Research identifies new route for tackling drug resistance in skin cancer cells
Researchers have found that melanoma cells fight anti-cancer drugs by changing their internal skeleton (cytoskeleton) – opening up a new therapeutic route for combatting skin and other cancers that develop resistance to treatment.
The team, led by Queen Mary University of London, found that melanoma cells stop responding to both immunotherapies and drugs targeted at the tumour’s faulty genes (B-RAF or N-Ras mutations in the MAPK pathway) by increasing the activity of two cytoskeletal proteins—ROCK and Myosin II. The team found that these molecules were key for cancer cell survival and resistance to these treatments.
The molecules had previously been linked to the process of metastatic spread but not to the poor impact of current anti-melanoma therapies. This work points to a strong connection between metastasis and therapy resistance—confirming that the cytoskeleton is important in determining how aggressive a cancer is.
The findings are published in the journal Cancer Cell today.
Malignant melanoma has very poor survival rates despite being at the forefront of personalised immunotherapy. This is largely due to the development of resistance. Around 16.000 people in the UK are diagnosed with malignant melanoma each year, with more than 2,300 deaths.
Tests in mice suggest that the therapy resistant (or non-responding) tumours are effectively addicted to ROCK-Myosin II to grow. The team discovered that blocking the ROCK-Myosin II pathway not only reduces cancer cell growth, but also attacks faulty immune cells (macrophages and regulatory T cells) that are failing to kill the tumour. This action boosts anti-tumour immunity.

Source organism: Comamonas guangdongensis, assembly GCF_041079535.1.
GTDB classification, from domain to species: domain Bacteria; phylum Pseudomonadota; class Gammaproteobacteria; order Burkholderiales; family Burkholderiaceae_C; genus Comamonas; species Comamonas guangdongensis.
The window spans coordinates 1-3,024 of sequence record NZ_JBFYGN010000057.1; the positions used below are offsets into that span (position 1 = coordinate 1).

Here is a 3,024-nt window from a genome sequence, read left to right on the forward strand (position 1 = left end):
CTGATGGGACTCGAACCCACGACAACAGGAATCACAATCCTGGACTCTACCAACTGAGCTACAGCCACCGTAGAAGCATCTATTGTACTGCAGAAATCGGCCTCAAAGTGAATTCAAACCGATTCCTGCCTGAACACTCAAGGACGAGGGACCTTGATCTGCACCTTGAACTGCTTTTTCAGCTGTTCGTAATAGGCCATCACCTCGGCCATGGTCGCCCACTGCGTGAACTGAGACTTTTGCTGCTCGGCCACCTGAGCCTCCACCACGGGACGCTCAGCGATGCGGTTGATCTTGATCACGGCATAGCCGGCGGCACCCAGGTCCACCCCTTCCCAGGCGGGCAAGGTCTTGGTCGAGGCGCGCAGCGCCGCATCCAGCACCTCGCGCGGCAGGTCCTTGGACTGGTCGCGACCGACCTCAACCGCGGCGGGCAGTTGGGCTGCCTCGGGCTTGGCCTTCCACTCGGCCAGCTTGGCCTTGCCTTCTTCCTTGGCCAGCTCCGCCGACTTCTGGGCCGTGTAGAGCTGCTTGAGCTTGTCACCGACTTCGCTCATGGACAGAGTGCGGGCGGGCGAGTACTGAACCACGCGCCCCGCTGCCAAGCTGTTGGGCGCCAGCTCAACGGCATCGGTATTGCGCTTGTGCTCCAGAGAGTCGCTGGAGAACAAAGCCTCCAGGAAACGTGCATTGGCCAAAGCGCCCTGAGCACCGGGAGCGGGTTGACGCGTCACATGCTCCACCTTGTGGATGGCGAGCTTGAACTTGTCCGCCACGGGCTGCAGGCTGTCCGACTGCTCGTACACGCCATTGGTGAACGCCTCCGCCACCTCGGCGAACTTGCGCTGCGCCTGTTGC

Lead author Professor Victoria Sanz-Moreno, Professor of Cancer Cell Biology at Queen Mary, said: “We were very surprised to find that the cancerous cells used the same mechanism, changing their cytoskeleton, to escape two very different types of drugs. In a nutshell if you are a cancer cell, what does not kill you makes you stronger. However, their dependence on ROCK-Myosin II is a vulnerability that combination drug therapy tests on mice suggest we can exploit in the clinic by combining existing anti-melanoma therapies with ROCK-Myosin II inhibitors.”
She said the research may have implications for cancers with similar faulty genes.
First author Jose L. Orgaz, Research Fellow at Queen Mary’s Barts Cancer Institute, said: “An important observation was finding increased Myosin II activity levels in resistant human melanomas, which suggests the potential as a biomarker of therapy failure. Resistant melanomas also had increased numbers of faulty immune cells (macrophages and regulatory T cells), which could also contribute to the lack of response.”
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